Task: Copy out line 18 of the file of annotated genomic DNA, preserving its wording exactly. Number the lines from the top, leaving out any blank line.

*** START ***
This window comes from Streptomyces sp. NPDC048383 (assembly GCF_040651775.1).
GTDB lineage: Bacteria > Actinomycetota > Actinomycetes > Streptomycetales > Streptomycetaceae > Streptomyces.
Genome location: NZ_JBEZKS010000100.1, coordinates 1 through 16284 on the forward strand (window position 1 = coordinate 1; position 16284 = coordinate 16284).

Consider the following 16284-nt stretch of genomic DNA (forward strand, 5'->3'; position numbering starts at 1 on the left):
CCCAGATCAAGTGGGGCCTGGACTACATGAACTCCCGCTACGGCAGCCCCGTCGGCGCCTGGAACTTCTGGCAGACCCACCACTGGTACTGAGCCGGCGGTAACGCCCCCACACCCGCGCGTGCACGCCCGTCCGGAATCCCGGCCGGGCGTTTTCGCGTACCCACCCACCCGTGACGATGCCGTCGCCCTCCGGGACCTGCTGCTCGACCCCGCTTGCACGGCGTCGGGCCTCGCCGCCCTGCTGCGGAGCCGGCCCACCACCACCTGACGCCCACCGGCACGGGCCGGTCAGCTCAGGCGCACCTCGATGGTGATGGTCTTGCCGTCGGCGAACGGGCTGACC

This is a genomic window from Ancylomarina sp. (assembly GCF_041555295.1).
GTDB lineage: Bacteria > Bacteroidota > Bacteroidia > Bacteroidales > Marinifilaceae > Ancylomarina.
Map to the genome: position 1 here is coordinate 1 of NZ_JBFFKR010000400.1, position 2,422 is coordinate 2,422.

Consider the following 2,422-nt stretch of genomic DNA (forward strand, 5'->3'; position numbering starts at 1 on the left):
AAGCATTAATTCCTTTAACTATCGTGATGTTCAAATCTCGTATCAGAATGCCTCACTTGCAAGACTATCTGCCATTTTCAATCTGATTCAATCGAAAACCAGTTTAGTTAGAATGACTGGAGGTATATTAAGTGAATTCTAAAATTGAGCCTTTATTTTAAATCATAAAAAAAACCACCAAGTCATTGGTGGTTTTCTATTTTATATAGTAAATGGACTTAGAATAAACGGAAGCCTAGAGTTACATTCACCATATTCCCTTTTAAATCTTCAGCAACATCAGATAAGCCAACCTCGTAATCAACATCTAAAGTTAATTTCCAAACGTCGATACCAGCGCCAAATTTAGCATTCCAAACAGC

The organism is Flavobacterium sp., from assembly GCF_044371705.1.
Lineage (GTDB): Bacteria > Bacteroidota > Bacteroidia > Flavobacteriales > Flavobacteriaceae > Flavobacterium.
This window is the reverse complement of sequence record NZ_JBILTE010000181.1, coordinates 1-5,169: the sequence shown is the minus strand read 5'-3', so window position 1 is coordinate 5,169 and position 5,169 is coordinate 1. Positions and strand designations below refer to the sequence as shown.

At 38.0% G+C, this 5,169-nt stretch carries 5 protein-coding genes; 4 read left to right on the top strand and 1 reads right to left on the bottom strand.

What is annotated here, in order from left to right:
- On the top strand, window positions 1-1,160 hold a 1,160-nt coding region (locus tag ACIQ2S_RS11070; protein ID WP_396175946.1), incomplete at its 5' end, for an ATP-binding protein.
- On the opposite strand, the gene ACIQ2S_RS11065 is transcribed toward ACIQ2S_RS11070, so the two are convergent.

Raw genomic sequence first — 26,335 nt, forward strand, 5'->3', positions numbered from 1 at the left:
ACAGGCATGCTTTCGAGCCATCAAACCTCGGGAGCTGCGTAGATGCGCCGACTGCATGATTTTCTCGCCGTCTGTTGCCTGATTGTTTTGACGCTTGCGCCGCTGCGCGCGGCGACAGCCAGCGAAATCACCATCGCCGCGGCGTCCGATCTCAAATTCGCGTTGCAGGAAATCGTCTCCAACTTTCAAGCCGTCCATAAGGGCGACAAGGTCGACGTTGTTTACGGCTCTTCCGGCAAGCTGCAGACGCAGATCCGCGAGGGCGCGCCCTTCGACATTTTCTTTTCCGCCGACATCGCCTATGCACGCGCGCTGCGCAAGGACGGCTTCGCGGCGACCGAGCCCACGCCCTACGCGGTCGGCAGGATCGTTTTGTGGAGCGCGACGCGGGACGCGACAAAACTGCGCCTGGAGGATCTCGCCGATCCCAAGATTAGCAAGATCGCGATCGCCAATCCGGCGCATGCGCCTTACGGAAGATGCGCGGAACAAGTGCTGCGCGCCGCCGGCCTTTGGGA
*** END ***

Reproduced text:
Raw genomic sequence first — 26,335 nt, forward strand, 5'->3', positions numbered from 1 at the left: